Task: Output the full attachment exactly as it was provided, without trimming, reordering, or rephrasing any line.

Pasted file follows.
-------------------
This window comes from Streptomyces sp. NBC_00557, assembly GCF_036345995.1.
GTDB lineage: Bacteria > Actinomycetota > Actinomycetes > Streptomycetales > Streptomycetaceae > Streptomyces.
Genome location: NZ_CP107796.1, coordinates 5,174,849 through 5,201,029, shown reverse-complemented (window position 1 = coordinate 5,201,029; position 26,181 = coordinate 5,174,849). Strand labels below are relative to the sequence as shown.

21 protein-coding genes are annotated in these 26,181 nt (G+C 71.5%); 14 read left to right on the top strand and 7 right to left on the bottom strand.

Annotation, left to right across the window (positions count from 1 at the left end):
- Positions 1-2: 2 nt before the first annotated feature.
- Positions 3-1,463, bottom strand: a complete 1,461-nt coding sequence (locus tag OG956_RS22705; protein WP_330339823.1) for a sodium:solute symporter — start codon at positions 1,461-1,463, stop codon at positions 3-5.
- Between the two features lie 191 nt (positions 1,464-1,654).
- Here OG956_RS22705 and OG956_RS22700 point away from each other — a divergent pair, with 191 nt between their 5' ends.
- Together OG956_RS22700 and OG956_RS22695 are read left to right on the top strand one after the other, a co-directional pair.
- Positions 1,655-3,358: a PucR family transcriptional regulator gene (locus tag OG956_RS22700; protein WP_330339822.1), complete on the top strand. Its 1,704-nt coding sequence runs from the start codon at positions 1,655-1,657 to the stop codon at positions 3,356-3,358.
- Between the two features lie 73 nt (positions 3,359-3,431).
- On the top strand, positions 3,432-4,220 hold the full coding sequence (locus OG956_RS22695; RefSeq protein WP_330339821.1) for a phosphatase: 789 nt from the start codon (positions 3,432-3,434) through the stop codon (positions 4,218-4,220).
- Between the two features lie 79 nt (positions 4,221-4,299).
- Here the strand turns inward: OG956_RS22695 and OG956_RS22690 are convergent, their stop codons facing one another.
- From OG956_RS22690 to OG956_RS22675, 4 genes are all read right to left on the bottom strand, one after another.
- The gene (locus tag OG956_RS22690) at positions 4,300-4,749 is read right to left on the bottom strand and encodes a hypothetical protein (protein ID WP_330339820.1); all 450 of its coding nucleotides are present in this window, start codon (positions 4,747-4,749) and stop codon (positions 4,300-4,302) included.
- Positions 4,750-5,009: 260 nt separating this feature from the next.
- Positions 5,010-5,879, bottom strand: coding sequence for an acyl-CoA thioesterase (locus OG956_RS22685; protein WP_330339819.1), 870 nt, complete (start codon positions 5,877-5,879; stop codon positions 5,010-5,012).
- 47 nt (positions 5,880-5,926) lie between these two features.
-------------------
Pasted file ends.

This window comes from Streptomyces sp. NBC_00557, assembly GCF_036345995.1.
GTDB lineage: Bacteria > Actinomycetota > Actinomycetes > Streptomycetales > Streptomycetaceae > Streptomyces.
Genome location: NZ_CP107796.1, coordinates 5,174,849 through 5,201,029, shown reverse-complemented (window position 1 = coordinate 5,201,029; position 26,181 = coordinate 5,174,849). Strand labels below are relative to the sequence as shown.

21 protein-coding genes are annotated in these 26,181 nt (G+C 71.5%); 14 read left to right on the top strand and 7 right to left on the bottom strand.

Annotation, left to right across the window (positions count from 1 at the left end):
- Positions 1-2: 2 nt before the first annotated feature.
- Positions 3-1,463, bottom strand: a complete 1,461-nt coding sequence (locus tag OG956_RS22705; protein WP_330339823.1) for a sodium:solute symporter — start codon at positions 1,461-1,463, stop codon at positions 3-5.
- Between the two features lie 191 nt (positions 1,464-1,654).
- Here OG956_RS22705 and OG956_RS22700 point away from each other — a divergent pair, with 191 nt between their 5' ends.
- Together OG956_RS22700 and OG956_RS22695 are read left to right on the top strand one after the other, a co-directional pair.
- Positions 1,655-3,358: a PucR family transcriptional regulator gene (locus tag OG956_RS22700; protein WP_330339822.1), complete on the top strand. Its 1,704-nt coding sequence runs from the start codon at positions 1,655-1,657 to the stop codon at positions 3,356-3,358.
- Between the two features lie 73 nt (positions 3,359-3,431).
- On the top strand, positions 3,432-4,220 hold the full coding sequence (locus OG956_RS22695; RefSeq protein WP_330339821.1) for a phosphatase: 789 nt from the start codon (positions 3,432-3,434) through the stop codon (positions 4,218-4,220).
- Between the two features lie 79 nt (positions 4,221-4,299).
- Here the strand turns inward: OG956_RS22695 and OG956_RS22690 are convergent, their stop codons facing one another.
- From OG956_RS22690 to OG956_RS22675, 4 genes are all read right to left on the bottom strand, one after another.
- The gene (locus tag OG956_RS22690) at positions 4,300-4,749 is read right to left on the bottom strand and encodes a hypothetical protein (protein ID WP_330339820.1); all 450 of its coding nucleotides are present in this window, start codon (positions 4,747-4,749) and stop codon (positions 4,300-4,302) included.
- Positions 4,750-5,009: 260 nt separating this feature from the next.
- Positions 5,010-5,879, bottom strand: coding sequence for an acyl-CoA thioesterase (locus OG956_RS22685; protein WP_330339819.1), 870 nt, complete (start codon positions 5,877-5,879; stop codon positions 5,010-5,012).
- 47 nt (positions 5,880-5,926) lie between these two features.